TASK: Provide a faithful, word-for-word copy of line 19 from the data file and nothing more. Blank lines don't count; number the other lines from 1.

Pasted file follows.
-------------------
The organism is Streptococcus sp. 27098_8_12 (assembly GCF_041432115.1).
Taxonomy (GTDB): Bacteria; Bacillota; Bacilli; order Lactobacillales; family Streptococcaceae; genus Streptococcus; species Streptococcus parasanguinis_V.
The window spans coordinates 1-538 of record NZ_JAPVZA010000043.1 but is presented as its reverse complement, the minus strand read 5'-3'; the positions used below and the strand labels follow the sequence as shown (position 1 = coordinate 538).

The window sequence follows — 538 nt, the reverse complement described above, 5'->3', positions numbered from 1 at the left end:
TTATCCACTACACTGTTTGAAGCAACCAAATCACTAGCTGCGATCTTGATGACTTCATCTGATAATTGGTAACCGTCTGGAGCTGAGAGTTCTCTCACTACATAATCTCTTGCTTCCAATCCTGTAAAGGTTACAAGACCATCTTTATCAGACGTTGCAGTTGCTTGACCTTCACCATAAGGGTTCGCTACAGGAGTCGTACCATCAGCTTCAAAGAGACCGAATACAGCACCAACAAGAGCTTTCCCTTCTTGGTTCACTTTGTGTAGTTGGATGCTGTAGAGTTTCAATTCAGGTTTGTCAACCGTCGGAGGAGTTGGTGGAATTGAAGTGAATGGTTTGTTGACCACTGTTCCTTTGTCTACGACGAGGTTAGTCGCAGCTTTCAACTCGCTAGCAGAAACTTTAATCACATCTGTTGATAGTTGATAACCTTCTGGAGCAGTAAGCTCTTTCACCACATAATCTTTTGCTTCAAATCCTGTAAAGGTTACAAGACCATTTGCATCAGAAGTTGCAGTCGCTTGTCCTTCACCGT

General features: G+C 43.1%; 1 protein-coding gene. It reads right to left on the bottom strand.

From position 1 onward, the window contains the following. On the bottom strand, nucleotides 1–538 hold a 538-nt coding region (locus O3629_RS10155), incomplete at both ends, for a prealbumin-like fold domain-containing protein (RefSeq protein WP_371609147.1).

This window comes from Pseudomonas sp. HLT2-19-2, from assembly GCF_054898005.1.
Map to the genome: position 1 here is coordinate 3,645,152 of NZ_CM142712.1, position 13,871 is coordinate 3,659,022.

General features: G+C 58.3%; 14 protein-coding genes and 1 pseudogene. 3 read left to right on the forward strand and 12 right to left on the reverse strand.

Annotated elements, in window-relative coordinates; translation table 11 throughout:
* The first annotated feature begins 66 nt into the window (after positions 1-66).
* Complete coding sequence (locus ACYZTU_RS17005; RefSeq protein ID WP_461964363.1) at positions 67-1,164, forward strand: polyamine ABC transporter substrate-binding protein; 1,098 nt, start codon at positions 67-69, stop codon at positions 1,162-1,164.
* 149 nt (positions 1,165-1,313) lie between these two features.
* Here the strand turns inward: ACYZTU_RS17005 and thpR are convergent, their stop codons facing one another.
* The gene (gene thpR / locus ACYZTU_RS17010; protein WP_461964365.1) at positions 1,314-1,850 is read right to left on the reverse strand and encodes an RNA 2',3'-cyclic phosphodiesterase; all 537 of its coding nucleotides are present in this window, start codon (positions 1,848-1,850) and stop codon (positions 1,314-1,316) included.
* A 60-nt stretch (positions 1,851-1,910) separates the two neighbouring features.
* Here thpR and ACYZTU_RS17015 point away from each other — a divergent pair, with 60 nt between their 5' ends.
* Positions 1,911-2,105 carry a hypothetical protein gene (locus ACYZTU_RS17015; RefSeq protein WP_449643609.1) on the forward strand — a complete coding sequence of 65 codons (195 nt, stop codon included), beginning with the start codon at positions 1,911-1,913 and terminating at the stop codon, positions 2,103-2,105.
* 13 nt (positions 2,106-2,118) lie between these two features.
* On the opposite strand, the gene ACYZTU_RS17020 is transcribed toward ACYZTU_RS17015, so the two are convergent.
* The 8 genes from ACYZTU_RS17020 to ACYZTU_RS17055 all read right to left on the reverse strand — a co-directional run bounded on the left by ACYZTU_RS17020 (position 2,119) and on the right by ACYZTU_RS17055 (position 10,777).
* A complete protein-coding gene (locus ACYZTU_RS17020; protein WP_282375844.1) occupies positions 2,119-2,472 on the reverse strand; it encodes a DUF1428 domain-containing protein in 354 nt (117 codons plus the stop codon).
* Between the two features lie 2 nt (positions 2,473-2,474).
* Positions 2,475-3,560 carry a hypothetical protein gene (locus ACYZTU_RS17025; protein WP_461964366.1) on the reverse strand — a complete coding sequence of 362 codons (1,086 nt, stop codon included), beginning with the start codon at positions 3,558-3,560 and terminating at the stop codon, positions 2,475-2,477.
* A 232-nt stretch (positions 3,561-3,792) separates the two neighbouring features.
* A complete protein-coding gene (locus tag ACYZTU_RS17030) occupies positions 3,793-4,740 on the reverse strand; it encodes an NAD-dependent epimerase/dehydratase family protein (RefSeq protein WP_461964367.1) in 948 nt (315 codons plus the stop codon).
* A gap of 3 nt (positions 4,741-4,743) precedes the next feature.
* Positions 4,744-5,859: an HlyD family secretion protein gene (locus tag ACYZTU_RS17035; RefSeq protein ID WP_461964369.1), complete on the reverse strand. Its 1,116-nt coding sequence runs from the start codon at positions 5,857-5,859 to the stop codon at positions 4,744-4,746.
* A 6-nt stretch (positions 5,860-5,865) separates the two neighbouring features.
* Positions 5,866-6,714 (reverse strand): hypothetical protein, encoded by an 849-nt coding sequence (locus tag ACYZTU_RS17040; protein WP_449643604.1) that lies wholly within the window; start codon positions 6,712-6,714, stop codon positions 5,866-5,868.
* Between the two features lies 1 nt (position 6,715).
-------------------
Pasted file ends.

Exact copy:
* Positions 1,911-2,105 carry a hypothetical protein gene (locus ACYZTU_RS17015; RefSeq protein WP_449643609.1) on the forward strand — a complete coding sequence of 65 codons (195 nt, stop codon included), beginning with the start codon at positions 1,911-1,913 and terminating at the stop codon, positions 2,103-2,105.